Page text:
View Single Post
03-21-2013, 07:43 AM
Registered User
Join Date: Jul 2003
Location: Nantes
Country: France
Posts: 1,631
vCash: 500
It all started thanks to Eurosport, a sign written in French in a Finnish crowd and, a year later, a 56k dial-up modem...

Being raised in Nantes, western France, everything pointed at me becoming a soccer fan, which I became, going to the stadium with my grand-father, father and brother...

Ice hockey was just an Olympic sport like many that I could follow when it was shown on TV, i.e., only during the Olympics. I remember rooting for France in Albertville, when they reached the quarter-finals, though, at 10, I was only starting to get interested in sports, including soccer. Two years later, I was more involved in the Lillehammer Olympics, and I rooted for Sweden and Finland, mainly because of their goalies, Tommy Salo and Järmo Mÿllÿs (like many kids, I first had a soft spot for goalies).

Shortly after, we subscribed to cable TV and Eurosport started to broadcast the world championships. When they were on, we used to play hockey in the living room with my brother. Our sticks were field hockey sticks and the puck was made of jam jar lids covered with foam (of different colours, representing the biggest hockey countries, yellow and blue for Sweden, blue and white for Finland, red and white for Canada...). And the front door was the goal. You guess we made our mom crazy at that time...

In 1997, the World Championships were held in Finland. Mid-way through the tournament, a little Finn joined his national team, and was being presented as the Messiah that would help his country win the title again. Saku Koivu was indeed very good, though it was not enough to prevent Sweden from avenging the 1995 humiliation... Still, it was too late. The French commentators sold me on Koivu and Finland, talking about the "Tupu, Hupu ja Lupu" line (Peltonen-Koivu-Lehtinen, nicknamed Huey, Dewey and Louie in 95) that amazed the world 2 years before. And the last strike was that sign held by a Finnish fan in the crowd "Saku Koivu Le Magnifique". The commentators explained that it was because he played for the Montréal Canadiens, and that it was a reference to one of the greatest hockey players ever, Mario Lemieux.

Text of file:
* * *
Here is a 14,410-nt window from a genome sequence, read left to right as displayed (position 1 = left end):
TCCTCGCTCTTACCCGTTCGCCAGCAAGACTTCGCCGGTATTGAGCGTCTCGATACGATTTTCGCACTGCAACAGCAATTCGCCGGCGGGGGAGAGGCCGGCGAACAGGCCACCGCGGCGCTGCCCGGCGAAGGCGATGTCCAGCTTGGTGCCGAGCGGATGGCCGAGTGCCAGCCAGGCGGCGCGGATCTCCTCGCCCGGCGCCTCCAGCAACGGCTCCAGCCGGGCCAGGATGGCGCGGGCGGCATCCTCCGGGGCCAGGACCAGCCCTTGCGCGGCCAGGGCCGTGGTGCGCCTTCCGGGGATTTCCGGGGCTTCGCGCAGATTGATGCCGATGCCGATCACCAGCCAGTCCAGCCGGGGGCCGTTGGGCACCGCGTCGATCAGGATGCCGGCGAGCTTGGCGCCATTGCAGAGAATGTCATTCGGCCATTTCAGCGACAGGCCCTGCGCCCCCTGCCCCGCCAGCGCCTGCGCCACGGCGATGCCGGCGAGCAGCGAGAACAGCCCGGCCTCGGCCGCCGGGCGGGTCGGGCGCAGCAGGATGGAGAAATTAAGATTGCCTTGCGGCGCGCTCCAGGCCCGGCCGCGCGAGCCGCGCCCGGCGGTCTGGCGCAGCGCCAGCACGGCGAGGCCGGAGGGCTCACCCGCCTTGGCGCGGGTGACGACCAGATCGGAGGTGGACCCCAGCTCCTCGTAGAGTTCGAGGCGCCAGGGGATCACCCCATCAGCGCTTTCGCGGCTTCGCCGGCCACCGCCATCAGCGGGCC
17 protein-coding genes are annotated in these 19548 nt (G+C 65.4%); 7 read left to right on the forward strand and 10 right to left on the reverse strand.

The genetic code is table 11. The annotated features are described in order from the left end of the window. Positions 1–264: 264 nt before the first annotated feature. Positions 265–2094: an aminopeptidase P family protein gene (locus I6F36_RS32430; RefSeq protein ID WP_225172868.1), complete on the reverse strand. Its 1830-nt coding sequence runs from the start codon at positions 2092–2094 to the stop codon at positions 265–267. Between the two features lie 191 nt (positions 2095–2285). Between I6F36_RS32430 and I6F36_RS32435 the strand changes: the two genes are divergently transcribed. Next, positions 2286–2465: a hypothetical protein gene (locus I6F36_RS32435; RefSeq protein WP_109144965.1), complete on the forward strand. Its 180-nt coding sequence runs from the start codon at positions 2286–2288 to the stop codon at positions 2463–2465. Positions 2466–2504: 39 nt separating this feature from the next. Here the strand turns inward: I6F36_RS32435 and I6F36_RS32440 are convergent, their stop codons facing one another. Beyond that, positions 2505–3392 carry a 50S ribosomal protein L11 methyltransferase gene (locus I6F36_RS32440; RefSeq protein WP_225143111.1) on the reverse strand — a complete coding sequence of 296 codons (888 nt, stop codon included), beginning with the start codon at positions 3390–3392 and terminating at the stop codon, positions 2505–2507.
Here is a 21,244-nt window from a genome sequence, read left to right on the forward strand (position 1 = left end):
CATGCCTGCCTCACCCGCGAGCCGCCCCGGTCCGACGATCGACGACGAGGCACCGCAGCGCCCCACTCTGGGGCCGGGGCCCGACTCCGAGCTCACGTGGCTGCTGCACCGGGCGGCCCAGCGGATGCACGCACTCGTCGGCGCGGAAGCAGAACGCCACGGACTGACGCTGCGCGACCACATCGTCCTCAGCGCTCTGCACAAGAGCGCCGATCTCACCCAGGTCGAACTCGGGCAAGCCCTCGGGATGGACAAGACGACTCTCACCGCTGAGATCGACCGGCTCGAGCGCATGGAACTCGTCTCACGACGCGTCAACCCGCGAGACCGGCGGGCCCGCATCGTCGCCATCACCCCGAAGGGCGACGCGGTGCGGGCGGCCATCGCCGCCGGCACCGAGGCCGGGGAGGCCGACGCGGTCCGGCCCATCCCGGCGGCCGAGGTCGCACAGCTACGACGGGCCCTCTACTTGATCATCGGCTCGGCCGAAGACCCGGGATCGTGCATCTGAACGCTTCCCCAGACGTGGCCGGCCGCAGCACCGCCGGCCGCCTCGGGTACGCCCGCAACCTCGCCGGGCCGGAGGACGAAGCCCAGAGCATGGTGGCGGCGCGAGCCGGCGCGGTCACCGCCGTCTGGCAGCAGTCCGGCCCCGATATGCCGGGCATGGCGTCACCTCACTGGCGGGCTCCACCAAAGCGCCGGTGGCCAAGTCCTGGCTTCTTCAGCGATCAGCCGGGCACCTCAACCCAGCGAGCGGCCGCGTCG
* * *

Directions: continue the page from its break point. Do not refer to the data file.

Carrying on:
A year later, 56k dial-up modems and Internet came to town. That would mean further yelling from my mother when the phone bills were arriving (local calls were not free in France back then, and, well, it would take hours to browse the net looking for NHL news...). Ice hockey and NHL quickly became my main browsing topic, and I started to look at the Habs results (as it was Koivu's team !) through the NHL and the RDS websites. I still remember reading Benoît Brunet put the last nail in the Penguins' coffin that spring before going to school. And the playoffs quickly coming to an end afterwards when Hasek wouldn't let a goal in...

While playing a lot with the EA NHL games, my fandom grew with my internet connection. When ADSL and radio broadcast arrived, I started to listen to the games live during nights. CKAC and Dany Dubé became the voice from the other side of the pond... In April 2002, I cried like a child, alone in the dark, while Saku received his well deserved standing ovation when returning from cancer.

From then, there were ups and downs in the way I would (could) follow the games while going to university / working / having a family life. But I'm still there and will forever be there in the Habs empire...

I had the chance to come to Canada in 2006 for an internship. It was not in Québec, unfortunately, but I met some cool Leaf fans (yes, there are some !) in Waterloo, Ontario. I came to the Bell Centre for a game against the Devils (bad choice...), in which the Habs lost 3-2 after a late rally. Still, it was such a great experience to see Koivu, Huet, Brodeur... live.

I was mad at Gainey when he let Koivu go, but the 2010 playoffs made it less painful...

StanAjax is offline   Reply With Quote